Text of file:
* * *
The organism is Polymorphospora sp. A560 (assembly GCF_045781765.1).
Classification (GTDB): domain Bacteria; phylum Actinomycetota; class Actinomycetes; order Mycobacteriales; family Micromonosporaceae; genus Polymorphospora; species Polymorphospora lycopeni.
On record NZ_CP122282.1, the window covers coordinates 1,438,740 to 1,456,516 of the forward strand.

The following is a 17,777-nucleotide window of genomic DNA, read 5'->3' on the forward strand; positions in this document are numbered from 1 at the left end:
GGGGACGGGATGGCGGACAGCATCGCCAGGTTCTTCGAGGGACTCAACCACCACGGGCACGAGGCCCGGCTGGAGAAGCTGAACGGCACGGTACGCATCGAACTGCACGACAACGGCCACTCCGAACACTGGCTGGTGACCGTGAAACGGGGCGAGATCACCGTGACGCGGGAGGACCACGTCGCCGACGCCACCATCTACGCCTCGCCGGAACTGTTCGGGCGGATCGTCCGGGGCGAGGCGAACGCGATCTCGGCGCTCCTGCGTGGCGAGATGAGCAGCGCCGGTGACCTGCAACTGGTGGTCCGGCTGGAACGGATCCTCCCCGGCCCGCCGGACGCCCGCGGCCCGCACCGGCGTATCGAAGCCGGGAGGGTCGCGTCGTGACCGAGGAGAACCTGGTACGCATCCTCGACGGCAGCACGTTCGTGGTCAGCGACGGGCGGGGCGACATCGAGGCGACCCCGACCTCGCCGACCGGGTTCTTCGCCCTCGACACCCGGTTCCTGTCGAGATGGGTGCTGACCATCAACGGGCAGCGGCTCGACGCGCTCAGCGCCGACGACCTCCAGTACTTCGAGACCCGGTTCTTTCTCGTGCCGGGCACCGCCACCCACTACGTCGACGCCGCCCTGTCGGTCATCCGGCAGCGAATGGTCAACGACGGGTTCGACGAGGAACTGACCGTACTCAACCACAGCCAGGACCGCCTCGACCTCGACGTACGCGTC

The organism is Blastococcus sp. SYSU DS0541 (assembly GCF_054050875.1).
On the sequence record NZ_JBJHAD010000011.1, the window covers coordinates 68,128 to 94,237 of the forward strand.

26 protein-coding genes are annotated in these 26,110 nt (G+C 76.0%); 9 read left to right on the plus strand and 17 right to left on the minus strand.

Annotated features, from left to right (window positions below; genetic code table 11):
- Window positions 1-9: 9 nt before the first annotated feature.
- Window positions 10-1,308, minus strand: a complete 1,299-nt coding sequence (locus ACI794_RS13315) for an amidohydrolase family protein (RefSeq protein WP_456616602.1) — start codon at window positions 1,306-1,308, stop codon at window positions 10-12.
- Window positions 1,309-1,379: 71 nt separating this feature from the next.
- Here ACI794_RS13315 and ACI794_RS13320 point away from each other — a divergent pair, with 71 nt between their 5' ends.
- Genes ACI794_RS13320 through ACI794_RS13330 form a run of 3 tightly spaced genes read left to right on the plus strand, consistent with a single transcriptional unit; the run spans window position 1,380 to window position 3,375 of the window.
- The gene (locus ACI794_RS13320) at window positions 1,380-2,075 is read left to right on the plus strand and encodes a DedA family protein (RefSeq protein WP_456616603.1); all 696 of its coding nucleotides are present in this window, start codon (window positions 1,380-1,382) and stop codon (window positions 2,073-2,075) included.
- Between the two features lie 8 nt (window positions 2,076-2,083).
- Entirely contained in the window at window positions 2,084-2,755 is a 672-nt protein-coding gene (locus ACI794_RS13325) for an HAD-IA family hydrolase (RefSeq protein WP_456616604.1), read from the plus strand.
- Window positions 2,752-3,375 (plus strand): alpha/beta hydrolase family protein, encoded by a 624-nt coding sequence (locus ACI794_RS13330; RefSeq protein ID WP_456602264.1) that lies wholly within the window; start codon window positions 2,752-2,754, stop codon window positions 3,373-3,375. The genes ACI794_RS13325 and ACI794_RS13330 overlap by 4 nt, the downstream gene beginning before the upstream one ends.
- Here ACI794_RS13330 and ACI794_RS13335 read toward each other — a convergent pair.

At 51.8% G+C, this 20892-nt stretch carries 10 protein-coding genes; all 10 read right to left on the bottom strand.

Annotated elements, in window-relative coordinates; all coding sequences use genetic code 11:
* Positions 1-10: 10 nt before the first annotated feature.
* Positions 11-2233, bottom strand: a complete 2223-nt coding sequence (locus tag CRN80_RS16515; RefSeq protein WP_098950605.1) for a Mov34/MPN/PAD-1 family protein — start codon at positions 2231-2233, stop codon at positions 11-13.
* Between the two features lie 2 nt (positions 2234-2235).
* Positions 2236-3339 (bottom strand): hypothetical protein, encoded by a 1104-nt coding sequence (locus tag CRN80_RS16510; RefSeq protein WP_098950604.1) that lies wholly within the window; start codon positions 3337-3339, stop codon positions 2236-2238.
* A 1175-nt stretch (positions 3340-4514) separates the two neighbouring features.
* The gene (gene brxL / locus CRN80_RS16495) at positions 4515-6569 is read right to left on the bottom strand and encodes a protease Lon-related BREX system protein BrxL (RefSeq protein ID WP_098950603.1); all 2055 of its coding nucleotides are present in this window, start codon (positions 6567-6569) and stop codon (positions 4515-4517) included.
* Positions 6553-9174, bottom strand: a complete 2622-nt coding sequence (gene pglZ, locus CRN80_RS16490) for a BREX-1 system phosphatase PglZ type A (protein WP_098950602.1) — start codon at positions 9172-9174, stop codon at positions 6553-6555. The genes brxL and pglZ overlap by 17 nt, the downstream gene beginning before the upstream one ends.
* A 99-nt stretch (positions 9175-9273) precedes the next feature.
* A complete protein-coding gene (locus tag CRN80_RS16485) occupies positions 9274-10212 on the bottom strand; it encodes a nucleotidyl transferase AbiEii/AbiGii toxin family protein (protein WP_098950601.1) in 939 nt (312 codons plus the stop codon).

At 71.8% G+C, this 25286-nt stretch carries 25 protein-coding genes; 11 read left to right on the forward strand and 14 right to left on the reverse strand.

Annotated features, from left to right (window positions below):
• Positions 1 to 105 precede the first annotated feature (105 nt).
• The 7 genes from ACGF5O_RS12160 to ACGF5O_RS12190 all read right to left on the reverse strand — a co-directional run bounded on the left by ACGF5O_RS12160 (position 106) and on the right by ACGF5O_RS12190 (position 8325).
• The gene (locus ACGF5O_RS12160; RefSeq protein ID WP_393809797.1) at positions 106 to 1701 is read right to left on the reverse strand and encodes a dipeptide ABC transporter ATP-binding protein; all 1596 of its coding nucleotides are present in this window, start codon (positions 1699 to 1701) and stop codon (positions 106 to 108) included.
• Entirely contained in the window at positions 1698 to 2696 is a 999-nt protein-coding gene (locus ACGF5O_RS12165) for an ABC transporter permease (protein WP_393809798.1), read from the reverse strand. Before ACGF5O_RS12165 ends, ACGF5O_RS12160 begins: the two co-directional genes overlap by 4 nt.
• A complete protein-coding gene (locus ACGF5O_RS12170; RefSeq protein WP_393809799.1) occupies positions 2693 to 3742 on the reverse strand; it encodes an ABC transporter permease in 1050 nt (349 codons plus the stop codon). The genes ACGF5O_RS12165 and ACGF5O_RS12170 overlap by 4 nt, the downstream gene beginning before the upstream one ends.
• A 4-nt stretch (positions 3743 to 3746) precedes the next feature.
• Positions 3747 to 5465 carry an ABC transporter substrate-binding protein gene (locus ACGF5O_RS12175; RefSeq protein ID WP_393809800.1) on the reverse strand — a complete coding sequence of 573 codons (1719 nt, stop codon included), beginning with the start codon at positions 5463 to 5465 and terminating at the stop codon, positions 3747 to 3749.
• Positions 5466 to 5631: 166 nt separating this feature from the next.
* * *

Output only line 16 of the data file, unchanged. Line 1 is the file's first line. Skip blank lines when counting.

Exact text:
- Between the two features lie 8 nt (window positions 2,076-2,083).